The effects of soil acidity on agricultural soils in Africa are a major constraint to crop production and sustainable intensification of the African smallholder farming system. To cope, the existing method is to apply blanket or spatially undifferentiated approaches including the use of lime. This project aims to devise interventions to rehabilitate soils in East Africa by understanding and communicating the differences in soil acidity and how to cost-effectively correct them. Based on data, recommendations will guide investments into appropriate and targeted approaches from the public and private sector, ensuring a maximum return on investment for farmers, governments and the private sector. In this project, CABI’s focus is on enhancing access to, and use of, data related to acid soil management including soil and agronomy data which would lead to evidence-based decisions for investments.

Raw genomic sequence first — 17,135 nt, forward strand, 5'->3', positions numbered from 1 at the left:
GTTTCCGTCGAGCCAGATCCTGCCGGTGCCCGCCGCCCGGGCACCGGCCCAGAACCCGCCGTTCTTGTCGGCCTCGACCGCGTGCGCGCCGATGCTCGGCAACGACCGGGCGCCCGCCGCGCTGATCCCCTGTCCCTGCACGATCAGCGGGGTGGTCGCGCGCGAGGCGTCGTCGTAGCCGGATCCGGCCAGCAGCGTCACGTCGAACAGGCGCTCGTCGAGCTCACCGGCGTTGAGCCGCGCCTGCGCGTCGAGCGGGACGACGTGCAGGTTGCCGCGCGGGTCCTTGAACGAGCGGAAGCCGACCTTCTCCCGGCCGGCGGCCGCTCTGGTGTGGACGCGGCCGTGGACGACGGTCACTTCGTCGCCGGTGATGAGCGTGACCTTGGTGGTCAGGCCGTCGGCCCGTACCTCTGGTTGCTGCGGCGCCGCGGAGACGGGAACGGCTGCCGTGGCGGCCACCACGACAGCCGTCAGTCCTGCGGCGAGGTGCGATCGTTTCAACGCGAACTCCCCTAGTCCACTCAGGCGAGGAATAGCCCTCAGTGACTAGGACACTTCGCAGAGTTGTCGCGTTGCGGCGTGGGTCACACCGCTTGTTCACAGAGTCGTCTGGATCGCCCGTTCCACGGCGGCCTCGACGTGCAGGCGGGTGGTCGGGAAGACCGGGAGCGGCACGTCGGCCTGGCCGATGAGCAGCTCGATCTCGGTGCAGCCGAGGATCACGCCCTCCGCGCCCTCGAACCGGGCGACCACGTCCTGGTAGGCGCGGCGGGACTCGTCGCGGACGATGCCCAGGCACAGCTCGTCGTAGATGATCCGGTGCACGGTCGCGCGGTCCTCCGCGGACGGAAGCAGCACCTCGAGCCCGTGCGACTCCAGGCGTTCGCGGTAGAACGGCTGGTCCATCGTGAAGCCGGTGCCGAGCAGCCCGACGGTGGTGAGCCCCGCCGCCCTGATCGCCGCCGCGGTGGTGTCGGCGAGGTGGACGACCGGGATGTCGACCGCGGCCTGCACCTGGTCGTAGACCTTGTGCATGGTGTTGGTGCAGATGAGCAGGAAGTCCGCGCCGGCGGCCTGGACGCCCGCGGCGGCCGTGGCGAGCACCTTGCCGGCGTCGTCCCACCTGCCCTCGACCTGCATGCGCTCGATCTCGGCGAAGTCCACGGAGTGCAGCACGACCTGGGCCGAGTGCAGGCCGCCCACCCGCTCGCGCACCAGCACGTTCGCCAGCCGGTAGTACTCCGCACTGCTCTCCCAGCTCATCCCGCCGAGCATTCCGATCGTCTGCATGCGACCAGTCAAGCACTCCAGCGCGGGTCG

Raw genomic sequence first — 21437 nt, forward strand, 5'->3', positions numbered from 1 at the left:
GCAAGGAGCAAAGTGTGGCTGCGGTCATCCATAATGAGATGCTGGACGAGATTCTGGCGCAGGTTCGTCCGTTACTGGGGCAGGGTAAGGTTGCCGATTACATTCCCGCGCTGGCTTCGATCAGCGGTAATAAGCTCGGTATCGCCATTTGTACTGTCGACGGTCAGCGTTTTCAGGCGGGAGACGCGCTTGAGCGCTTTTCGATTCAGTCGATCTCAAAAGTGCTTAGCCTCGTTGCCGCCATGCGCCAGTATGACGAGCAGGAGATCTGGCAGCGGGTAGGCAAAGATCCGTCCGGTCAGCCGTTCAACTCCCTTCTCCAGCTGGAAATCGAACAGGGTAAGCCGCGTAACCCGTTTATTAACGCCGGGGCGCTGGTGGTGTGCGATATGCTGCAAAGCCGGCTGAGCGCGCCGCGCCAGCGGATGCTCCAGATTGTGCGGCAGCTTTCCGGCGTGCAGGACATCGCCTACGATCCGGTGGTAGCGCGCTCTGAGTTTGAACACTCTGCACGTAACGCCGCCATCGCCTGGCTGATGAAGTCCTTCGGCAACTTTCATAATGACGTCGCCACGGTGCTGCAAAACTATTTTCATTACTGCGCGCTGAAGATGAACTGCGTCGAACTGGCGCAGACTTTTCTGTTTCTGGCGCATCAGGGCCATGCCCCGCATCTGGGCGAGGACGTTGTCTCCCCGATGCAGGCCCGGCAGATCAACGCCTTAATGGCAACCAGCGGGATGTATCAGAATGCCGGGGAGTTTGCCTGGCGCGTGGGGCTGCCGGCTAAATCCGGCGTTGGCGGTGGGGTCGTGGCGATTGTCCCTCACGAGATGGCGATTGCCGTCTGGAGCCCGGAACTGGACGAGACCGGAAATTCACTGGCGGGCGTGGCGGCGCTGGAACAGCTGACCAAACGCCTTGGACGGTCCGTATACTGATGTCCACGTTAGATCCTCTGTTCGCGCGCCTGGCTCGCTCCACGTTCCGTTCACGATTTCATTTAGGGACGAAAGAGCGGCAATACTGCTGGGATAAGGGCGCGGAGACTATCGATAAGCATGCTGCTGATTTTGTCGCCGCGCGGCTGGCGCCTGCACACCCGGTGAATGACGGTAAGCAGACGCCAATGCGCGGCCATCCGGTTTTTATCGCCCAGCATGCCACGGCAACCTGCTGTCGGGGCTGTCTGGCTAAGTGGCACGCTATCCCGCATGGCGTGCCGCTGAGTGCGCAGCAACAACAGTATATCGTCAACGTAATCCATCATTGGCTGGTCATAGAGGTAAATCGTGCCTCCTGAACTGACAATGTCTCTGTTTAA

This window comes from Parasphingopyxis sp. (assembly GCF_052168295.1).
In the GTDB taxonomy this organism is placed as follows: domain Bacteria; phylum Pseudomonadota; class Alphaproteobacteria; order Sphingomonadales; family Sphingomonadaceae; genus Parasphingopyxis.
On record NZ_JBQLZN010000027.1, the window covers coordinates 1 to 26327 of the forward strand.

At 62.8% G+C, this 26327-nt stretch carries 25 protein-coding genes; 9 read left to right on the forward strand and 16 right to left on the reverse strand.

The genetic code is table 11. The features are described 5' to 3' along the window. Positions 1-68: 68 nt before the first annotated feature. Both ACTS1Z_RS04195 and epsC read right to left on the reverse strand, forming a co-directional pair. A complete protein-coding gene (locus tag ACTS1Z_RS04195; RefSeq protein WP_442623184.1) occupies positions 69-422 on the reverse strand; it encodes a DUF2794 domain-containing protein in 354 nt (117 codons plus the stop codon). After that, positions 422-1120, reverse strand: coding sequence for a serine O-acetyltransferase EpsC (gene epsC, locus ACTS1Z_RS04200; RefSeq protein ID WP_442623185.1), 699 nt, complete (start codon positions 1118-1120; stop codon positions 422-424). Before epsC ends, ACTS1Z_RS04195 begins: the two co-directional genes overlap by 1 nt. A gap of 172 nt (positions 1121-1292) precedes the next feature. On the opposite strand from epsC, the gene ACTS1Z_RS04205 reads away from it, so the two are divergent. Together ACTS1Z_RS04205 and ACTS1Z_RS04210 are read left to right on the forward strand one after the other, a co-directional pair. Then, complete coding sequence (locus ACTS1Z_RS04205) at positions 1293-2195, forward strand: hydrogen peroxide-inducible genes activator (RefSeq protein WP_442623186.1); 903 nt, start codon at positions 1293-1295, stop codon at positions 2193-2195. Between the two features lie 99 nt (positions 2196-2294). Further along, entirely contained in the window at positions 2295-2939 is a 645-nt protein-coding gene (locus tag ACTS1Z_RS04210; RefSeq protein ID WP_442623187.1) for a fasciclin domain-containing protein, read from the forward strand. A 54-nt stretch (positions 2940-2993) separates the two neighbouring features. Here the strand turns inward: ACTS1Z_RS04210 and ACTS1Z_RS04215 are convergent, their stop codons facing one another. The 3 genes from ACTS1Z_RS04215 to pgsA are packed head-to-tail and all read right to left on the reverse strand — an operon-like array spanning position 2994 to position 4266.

The coffee sector in Africa provides a vital source of income for many smallholder farmers and accounts for a large proportion of export income for many countries. However, access to finance for production, in-country processing and marketing of coffee is one of the main challenges limiting the transformation of the African coffee sub-sector into a vibrant and resilient industry. CABI is undertaking a study aimed at finding ways to overcome these challenges by determining the best models for financing the micro and small to medium enterprises, and individual smallholder producers of the African coffee value chains.